‘It is going to be another fantastic week for wheelchair tennis’


The Wheelchair Doubles Masters is being held in De Schaapskooi in Bemmel for the second year in a row. The contest for the world title for doubles players is a major event on the calendar and a fantastic opportunity to reacquaint the Netherlands with the sport’s world class players.

National coach Dennis Sporrel looks back on the first event in the De Schaapskooi sports hall in Bemmel with great pleasure. “It was very well organised. The players and coaches were very enthusiastic about the venue. Everyone had put a lot of effort into it, which gave it a positive vibe. And it’ll be the same this year, it will generate a lot of energy.” The facilities in Bemmel are good. Sporrel gives the hotel as an example. “Players don’t have to travel far because there’s a good hotel nearby. At tournaments in other countries you sometimes find yourself having to spend a long time on the road. So here it’s really great.”

The Wheelchair Doubles Masters is a special event. “We also had the World Team Cup in Apeldoorn, it’s a nice double. Nearly all the top players will be at the Wheelchair Doubles Masters. Some great pairings will be in action.”

The world class players in Bemmel are a great example to enthuse people for wheelchair tennis. “It’s important that every child with a disability, but also every adult, is able to take part in sport. Whatever their age.” Stephane Houdet is the oldest participant in the Wheelchair Doubles Masters. The Frenchman is 47 years old and still has a ranking in the top ten wheelchair tennis players. “He has huge experience and is a good tennis player. Wheelchair tennis is developing massively and he is still trying to improve on all fronts. With his equipment, for example,” Sporrel explains.

In June of this year the Minister of Medical Care and Sport, Bruno Bruins, concluded the National Sport Agreement with sports federations, municipalities and social organisations and companies. Part of this first Sport Agreement is inclusive sport. All sports in the Netherlands are making the transition from adapted sport to inclusive sport and exercise. Barriers due to someone’s age, physical or mental health, ethnic background, sexual orientation or social position are being removed. Exclusion is being tackled.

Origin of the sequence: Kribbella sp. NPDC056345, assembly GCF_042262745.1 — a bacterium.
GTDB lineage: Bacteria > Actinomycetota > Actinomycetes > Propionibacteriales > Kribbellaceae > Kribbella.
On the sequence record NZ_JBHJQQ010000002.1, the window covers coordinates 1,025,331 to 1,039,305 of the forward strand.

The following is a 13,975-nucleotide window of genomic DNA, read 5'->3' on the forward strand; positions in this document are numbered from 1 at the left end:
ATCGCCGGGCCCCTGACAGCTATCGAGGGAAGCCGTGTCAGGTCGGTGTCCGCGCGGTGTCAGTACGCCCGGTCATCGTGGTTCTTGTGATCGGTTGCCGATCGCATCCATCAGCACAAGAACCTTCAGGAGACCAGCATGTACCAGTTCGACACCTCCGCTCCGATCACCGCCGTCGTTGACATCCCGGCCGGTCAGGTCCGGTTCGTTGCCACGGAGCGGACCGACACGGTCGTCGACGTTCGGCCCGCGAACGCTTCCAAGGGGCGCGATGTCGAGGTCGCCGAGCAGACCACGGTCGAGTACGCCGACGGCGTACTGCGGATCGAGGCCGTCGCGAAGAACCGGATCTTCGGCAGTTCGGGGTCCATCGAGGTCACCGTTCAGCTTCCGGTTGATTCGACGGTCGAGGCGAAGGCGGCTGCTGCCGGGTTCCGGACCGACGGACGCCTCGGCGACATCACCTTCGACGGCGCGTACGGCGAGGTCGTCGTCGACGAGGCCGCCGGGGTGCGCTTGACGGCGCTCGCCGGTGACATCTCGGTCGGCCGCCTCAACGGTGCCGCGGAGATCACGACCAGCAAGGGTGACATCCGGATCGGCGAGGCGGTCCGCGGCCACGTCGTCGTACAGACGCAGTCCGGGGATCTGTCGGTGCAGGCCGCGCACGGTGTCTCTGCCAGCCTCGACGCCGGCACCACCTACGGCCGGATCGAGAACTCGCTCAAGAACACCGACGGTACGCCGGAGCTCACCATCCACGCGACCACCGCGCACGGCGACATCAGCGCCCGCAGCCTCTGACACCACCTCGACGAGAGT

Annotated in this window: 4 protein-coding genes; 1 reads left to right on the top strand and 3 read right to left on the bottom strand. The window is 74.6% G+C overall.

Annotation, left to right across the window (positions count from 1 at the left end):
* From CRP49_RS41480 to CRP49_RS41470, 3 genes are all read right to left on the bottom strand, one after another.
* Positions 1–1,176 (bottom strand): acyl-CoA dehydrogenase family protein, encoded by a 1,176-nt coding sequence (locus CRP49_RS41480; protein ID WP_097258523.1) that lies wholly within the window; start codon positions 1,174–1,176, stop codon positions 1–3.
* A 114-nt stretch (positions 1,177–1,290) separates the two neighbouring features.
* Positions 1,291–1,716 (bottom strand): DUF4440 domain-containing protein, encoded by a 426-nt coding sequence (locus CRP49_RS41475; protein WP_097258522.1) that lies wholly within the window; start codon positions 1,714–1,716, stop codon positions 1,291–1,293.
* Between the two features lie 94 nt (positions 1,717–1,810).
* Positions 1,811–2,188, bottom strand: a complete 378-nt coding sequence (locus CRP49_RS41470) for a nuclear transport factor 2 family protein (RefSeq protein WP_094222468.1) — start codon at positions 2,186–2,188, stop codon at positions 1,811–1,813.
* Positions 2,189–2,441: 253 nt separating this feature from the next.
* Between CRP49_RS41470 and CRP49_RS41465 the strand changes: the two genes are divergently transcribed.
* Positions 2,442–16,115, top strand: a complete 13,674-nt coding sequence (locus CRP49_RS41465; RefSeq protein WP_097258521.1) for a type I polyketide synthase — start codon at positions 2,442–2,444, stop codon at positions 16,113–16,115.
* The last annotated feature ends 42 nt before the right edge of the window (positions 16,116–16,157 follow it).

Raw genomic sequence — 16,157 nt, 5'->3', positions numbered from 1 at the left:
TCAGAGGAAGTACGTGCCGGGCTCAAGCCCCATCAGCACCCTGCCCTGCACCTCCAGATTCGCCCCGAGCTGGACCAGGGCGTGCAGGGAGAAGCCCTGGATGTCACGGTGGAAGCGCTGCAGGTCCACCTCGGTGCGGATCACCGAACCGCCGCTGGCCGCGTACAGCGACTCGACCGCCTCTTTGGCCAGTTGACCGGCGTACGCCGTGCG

Wheelchair tennis plays a major part in the plans of the Royal Dutch Lawn Tennis Federation (KNLTB). The federation wants to increase the importance of tennis for Dutch society by getting even more people to play more tennis. To get society exercising and keep it moving. To make people fitter and healthier. And to bring people together and to get them to work together, no matter their age, origin or gender. Even as a wheelchair tennis player you can improve yourself, as Dutch world class players such as Diede de Groot, Aniek van Koot, Marjolein Buis and Maikel Scheffers and Tom Egberink have been proving for years.

According to Sporrel, the basis for wheelchair tennis is with the clubs. “The clubs, the KNLTB and the Esther Vergeer Foundation are putting a lot of energy and effort into it. We are giving clinics with the Esther Vergeer Foundation. And now we are also finding our way into rehabilitation centres. We have a great campaign plan to enthuse as many people as possible about wheelchair tennis.”

Tournaments such as the Wheelchair Doubles Masters and the World Team Cup certainly help towards introducing people to wheelchair tennis. “Tremendously. During the tournaments we have also held many clinics for schoolchildren, to show them what wheelchair tennis is about and to enthuse them about the sport.” The tournament in De Schaapskooi in Bemmel is going to be another fantastic week for wheelchair tennis. “I’m sure of it. Definitely.”

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